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The workshop provided space and time for artists, scholars and curators to think and create together.Each morning participants gathered to discuss questions, followed by site visits across Musquesm, Squamish and Tsleil-Waututh territories now known as Vancouver to consider the ways in which Indigenous histories and current practices inform and shape the urban landscape.
Vancouver is home to several public artworks that reflect the linguistic diversity of First Peoples in the Pacific Northwest.
Guiding the gathering was an engagement with David Garneau’s concept of “Irreconcilable Spaces of Aboriginality”, collective consideration of how Indigeneity is represented in public space, and working towards a more perceptive understanding of Indigenous public art and performance actions in public spaces.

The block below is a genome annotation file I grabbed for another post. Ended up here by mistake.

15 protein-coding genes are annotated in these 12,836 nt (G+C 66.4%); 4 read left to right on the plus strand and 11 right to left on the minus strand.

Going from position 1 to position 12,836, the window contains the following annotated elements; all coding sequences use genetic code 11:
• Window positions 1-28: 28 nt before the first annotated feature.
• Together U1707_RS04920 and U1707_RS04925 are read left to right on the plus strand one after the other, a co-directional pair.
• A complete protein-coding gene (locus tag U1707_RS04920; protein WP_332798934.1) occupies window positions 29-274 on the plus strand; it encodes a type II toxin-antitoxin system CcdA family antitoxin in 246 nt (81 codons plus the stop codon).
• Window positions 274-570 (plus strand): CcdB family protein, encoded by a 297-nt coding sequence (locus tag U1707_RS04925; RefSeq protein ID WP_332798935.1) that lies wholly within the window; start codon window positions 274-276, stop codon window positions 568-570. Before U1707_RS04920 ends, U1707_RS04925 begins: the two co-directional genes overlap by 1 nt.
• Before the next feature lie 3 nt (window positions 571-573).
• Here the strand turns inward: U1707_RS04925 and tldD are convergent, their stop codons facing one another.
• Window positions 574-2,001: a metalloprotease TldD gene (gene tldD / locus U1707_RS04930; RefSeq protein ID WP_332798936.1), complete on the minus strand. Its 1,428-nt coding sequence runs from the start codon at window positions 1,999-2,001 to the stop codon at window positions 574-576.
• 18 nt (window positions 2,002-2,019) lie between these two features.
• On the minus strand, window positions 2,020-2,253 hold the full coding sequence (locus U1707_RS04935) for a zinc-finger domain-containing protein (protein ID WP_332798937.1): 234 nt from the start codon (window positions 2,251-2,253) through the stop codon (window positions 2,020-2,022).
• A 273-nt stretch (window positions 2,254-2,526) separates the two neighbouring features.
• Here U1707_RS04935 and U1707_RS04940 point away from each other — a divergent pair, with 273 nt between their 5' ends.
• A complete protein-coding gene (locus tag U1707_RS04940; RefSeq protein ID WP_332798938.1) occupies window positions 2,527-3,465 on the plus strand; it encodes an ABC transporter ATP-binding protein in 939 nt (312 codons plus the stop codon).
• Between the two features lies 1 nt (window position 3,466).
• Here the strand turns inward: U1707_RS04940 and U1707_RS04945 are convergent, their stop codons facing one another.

Areas of Discussion: The Politics and Histories of Naming and Re-Naming In the Americas, the landscape is known by many names reflecting different moments in history and worldview.
Invited presnters included: Cheryl L’Hirondelle Dylan Miner Tania Willard Gabrielle Hill All Our [Public] Relations This session, Public Relations or PR for short, considers the public face of Indigeneity.
What are existing spaces of negotiation between Settler publics and Indigenous peoples?
Indigenous Acts was a workshop organized by Stó:lō scholar Dylan Robinson and Candice Hopkins, curator, writer and member of the Carcross/Tagish First Nation.